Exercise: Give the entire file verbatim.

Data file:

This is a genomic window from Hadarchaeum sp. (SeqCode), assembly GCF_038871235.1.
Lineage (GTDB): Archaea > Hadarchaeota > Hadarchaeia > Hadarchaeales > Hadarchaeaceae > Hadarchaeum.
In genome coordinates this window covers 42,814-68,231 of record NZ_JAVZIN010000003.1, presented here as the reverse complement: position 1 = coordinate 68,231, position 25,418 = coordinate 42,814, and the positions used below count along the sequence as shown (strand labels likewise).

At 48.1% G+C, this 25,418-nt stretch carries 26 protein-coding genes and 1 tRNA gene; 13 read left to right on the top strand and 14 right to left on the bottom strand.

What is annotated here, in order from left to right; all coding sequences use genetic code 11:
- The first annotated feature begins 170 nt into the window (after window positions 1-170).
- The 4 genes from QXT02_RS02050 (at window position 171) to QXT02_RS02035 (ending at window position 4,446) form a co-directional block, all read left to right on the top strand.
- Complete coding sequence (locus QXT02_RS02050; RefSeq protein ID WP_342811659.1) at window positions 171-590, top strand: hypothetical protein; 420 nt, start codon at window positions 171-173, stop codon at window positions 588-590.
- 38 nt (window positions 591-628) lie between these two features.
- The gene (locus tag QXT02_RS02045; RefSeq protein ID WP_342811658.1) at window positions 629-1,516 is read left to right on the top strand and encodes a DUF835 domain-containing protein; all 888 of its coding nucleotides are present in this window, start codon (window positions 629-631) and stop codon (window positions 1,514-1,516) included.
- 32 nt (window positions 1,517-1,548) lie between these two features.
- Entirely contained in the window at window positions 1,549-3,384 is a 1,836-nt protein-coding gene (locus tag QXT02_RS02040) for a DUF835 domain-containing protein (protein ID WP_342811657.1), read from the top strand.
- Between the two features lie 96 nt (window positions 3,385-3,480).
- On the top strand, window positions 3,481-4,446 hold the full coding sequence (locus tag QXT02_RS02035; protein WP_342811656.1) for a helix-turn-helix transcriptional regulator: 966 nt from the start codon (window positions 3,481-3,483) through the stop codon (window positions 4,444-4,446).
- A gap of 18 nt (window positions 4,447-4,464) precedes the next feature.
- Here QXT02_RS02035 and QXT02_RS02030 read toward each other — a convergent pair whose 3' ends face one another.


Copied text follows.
This is a genomic window from Hadarchaeum sp. (SeqCode), assembly GCF_038871235.1.
Lineage (GTDB): Archaea > Hadarchaeota > Hadarchaeia > Hadarchaeales > Hadarchaeaceae > Hadarchaeum.
In genome coordinates this window covers 42,814-68,231 of record NZ_JAVZIN010000003.1, presented here as the reverse complement: position 1 = coordinate 68,231, position 25,418 = coordinate 42,814, and the positions used below count along the sequence as shown (strand labels likewise).

At 48.1% G+C, this 25,418-nt stretch carries 26 protein-coding genes and 1 tRNA gene; 13 read left to right on the top strand and 14 right to left on the bottom strand.

What is annotated here, in order from left to right; all coding sequences use genetic code 11:
- The first annotated feature begins 170 nt into the window (after window positions 1-170).
- The 4 genes from QXT02_RS02050 (at window position 171) to QXT02_RS02035 (ending at window position 4,446) form a co-directional block, all read left to right on the top strand.
- Complete coding sequence (locus QXT02_RS02050; RefSeq protein ID WP_342811659.1) at window positions 171-590, top strand: hypothetical protein; 420 nt, start codon at window positions 171-173, stop codon at window positions 588-590.
- 38 nt (window positions 591-628) lie between these two features.
- The gene (locus tag QXT02_RS02045; RefSeq protein ID WP_342811658.1) at window positions 629-1,516 is read left to right on the top strand and encodes a DUF835 domain-containing protein; all 888 of its coding nucleotides are present in this window, start codon (window positions 629-631) and stop codon (window positions 1,514-1,516) included.
- 32 nt (window positions 1,517-1,548) lie between these two features.
- Entirely contained in the window at window positions 1,549-3,384 is a 1,836-nt protein-coding gene (locus tag QXT02_RS02040) for a DUF835 domain-containing protein (protein ID WP_342811657.1), read from the top strand.
- Between the two features lie 96 nt (window positions 3,385-3,480).
- On the top strand, window positions 3,481-4,446 hold the full coding sequence (locus tag QXT02_RS02035; protein WP_342811656.1) for a helix-turn-helix transcriptional regulator: 966 nt from the start codon (window positions 3,481-3,483) through the stop codon (window positions 4,444-4,446).
- A gap of 18 nt (window positions 4,447-4,464) precedes the next feature.
- Here QXT02_RS02035 and QXT02_RS02030 read toward each other — a convergent pair whose 3' ends face one another.